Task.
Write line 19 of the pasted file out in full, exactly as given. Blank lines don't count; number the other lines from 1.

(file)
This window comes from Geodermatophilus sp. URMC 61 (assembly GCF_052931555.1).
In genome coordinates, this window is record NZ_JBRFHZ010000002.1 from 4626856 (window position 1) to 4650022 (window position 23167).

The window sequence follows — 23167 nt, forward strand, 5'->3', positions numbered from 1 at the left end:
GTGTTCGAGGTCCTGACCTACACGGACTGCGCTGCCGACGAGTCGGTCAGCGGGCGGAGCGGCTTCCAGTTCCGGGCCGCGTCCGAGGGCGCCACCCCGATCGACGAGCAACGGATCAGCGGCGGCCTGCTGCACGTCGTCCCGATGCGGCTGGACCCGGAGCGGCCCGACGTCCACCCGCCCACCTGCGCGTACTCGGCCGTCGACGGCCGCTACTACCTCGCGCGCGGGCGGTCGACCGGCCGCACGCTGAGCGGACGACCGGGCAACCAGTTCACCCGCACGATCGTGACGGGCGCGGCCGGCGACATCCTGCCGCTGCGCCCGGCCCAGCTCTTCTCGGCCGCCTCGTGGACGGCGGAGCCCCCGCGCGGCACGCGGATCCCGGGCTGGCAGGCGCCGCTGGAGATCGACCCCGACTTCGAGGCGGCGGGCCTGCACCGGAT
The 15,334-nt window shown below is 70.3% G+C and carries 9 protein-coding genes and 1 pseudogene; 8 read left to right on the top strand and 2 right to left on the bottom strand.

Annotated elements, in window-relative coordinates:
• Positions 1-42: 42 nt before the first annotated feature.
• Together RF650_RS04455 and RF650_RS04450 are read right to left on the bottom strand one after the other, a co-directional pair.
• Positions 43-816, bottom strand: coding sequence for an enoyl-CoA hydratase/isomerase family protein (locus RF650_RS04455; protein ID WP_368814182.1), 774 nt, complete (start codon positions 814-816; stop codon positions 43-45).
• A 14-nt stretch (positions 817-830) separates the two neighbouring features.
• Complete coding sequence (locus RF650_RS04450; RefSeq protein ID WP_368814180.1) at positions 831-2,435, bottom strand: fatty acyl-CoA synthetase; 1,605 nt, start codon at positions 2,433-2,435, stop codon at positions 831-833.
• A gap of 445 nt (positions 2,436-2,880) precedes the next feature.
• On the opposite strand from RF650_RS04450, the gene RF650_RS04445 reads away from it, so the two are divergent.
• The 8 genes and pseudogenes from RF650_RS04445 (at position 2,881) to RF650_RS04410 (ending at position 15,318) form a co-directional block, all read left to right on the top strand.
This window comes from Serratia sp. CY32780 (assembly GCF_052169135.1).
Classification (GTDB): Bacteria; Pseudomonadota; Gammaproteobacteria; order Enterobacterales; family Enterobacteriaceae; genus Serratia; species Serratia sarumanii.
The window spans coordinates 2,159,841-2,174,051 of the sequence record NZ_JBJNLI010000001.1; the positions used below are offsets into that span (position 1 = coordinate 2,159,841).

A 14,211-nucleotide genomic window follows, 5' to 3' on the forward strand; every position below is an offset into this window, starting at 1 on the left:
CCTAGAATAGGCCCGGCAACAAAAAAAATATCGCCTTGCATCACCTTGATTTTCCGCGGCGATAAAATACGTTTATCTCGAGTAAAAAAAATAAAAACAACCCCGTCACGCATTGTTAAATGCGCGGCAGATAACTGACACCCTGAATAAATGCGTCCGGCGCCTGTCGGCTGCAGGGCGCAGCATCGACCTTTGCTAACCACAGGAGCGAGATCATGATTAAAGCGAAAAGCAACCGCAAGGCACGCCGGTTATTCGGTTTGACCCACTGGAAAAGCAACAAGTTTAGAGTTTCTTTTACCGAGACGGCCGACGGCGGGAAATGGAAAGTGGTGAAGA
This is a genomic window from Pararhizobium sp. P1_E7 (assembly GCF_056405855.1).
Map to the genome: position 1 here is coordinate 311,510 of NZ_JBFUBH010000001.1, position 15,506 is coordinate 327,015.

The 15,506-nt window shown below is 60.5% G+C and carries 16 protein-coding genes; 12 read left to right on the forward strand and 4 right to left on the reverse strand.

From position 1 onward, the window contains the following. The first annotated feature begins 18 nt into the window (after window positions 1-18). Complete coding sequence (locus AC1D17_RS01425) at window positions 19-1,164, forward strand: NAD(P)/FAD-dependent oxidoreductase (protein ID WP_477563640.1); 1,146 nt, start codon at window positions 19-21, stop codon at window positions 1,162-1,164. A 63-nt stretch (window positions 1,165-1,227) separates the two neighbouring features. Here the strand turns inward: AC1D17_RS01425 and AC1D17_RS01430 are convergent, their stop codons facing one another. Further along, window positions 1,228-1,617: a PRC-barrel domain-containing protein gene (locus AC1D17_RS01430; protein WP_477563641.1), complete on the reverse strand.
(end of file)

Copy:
CCTAGAATAGGCCCGGCAACAAAAAAAATATCGCCTTGCATCACCTTGATTTTCCGCGGCGATAAAATACGTTTATCTCGAGTAAAAAAAATAAAAACAACCCCGTCACGCATTGTTAAATGCGCGGCAGATAACTGACACCCTGAATAAATGCGTCCGGCGCCTGTCGGCTGCAGGGCGCAGCATCGACCTTTGCTAACCACAGGAGCGAGATCATGATTAAAGCGAAAAGCAACCGCAAGGCACGCCGGTTATTCGGTTTGACCCACTGGAAAAGCAACAAGTTTAGAGTTTCTTTTACCGAGACGGCCGACGGCGGGAAATGGAAAGTGGTGAAGA